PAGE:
But we were in for a rude or pleasant surprise, depending on one’s political affiliation.
As a professional, I find that promise extremely important. Since independence, education has accounted for the single largest expenditure of our economy, and yet, administration after administration has trashed professionals and put politicians and managers in charge of essential social services. From wildlife conservation to health to education, opinions of Kenyan professionals are routinely disregarded and alienated from key decisions in such sectors. And the bottom line of such disregard is the feeling among government officials that they exist to control, police and inspect us, not to serve us. A change in attitude of civil servants alone will do a lot for institutions and services in this country.
But while NASA has offered Kenyans a new conversation, Jubilee has simply given us the same ol’, same ol’: yet another list of goodies they hope to provide in the second term in office. There is no allowance for the possibility that those projects might be too expensive to work, and with SGR, the president has already set a precedent of threatening that opposition to his projects could mean death by hanging. The 2017 edition of what the Jubilee Party calls a “manifesto” essentially treats human beings as goods, calling them “capital” (the word appears in the document too many times for comfort), and treats Kenya as a business.
The reduction of Kenya from a nation to a corporation has seemingly escaped mainstream media, especially since the Kibaki administration which promised the problematic private-public partnership as the solution to all the country’s development needs. And the reason this neoliberal definition of Kenya was so attractive to media was because of its characteristic deliverables. With deliverables, journalists are spared the bother of understanding the theory and context that inform key developmental considerations. Instead, they quickly judge the government by whether the landscape has changed in the first 100 days, without helping the public understand the challenges and achievements around any issue.
But the language of deliverables has been nothing but oppressive for Kenyans. That language, which Keguro Macharia discusses in his article on “political vernaculars,” alienates regular citizens from conversations about politics and public services. Any attempt to give a complex analysis, or to unpack important and even deadly issues from injustice, to culture, to economics, is attacked with the question "so what is your solution?" And in many cases, the answer is expected to be a materialist one, to do with goodies you provide.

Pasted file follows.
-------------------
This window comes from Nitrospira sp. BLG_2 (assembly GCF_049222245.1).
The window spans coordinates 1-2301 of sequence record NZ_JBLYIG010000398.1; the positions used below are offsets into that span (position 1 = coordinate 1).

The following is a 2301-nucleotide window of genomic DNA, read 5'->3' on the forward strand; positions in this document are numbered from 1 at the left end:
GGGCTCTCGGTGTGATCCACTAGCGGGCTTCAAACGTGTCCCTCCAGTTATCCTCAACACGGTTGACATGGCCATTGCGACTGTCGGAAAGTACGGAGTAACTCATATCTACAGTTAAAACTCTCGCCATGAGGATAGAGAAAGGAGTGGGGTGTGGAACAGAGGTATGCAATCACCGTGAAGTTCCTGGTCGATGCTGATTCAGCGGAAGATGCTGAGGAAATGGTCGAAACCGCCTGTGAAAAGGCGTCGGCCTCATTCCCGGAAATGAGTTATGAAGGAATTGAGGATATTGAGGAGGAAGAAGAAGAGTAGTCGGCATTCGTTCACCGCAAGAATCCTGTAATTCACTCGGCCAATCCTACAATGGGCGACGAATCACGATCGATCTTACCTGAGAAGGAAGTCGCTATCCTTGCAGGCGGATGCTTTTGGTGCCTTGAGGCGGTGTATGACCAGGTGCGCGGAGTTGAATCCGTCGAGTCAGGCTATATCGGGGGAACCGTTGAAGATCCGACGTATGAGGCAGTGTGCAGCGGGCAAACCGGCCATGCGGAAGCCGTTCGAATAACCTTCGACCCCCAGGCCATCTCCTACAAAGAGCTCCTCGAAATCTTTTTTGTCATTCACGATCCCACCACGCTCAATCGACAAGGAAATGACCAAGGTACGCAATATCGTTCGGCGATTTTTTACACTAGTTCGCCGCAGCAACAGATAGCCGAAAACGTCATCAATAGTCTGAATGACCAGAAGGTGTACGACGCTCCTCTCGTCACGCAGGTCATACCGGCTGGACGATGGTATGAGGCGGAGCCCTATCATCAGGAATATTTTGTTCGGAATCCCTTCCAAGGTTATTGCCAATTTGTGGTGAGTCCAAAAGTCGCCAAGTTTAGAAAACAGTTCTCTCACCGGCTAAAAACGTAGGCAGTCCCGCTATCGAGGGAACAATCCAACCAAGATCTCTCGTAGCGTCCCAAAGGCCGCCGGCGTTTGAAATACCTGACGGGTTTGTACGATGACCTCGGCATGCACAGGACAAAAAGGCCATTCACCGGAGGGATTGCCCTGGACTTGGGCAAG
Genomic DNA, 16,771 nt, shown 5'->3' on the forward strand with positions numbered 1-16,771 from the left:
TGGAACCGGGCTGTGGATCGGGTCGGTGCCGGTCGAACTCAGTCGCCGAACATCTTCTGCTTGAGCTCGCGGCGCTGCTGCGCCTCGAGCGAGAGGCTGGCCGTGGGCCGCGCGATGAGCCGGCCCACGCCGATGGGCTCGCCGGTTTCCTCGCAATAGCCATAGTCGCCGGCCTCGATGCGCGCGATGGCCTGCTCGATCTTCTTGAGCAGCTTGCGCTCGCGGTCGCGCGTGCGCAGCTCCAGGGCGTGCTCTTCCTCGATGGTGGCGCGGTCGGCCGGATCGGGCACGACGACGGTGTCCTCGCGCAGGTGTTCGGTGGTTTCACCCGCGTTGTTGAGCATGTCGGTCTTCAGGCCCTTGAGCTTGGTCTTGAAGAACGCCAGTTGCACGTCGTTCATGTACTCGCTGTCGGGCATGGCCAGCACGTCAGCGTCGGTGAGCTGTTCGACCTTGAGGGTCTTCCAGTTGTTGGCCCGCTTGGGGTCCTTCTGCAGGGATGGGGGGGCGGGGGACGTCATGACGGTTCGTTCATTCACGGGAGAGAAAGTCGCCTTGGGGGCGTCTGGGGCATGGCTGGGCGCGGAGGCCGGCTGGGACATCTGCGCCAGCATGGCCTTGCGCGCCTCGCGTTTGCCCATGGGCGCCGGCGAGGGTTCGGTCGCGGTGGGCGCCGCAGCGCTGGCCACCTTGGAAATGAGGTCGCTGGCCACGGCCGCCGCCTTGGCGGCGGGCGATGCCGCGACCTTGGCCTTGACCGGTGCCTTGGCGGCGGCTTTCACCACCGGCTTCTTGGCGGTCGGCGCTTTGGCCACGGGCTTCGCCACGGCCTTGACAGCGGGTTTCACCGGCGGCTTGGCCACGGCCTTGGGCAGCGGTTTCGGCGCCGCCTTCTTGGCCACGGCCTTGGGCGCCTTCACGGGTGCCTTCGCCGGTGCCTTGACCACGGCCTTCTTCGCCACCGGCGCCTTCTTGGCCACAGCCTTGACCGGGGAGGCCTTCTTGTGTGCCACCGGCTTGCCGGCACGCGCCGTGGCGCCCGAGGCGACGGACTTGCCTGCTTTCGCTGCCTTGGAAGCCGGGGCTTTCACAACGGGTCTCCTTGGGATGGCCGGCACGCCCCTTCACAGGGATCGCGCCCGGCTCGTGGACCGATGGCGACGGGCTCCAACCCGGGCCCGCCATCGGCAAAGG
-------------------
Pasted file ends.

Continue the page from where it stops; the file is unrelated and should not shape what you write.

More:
This vernacular means that unless you are a politician or a manager who can order people to implement something or the other, you have no right to speak, even about issues that affect you so directly. Politicians like Sonko have taken advantage of this oppressive language by offering philanthropy where public services – which he was elected to enforce – are wanting. And true to character, any criticism of what he does is met with the response “at least he is doing something,” and a spoken or unspoken “unlike you who is just facebooking about it.”
And mainstream media has also tried to impose the same conversations, by faulting NASA’s manifesto for not having key deliverables. The initial reaction to the manifestos was that that there was nothing different between what NASA and Jubilee offered, except a re-enactment of the cold war. Others settled for comparing the deliverables in either document, completely missing NASA’s argument that “Jubilee’s mega-project preoccupation is a continuation of the trickle down economic model that has failed the people since independence.”
But the highlights of the confusion about the manifestos came from separate interviews of David Ndii by two anchors, Yvonne Okwara and Anne Kiguta. Okwara persistently pressed Ndii to name specific actions that NASA would take, and wouldn’t accept Ndii’s argument that actually, the problem of Jubilee politics was promising things without knowing whether they were achievable, necessary or affordable, or in his words, “proclamations [that make] complex policy things sound simple.” To which Okwara replied, “Isn’t that what Kenyans want to do, they want to understand it from a simple point of view?”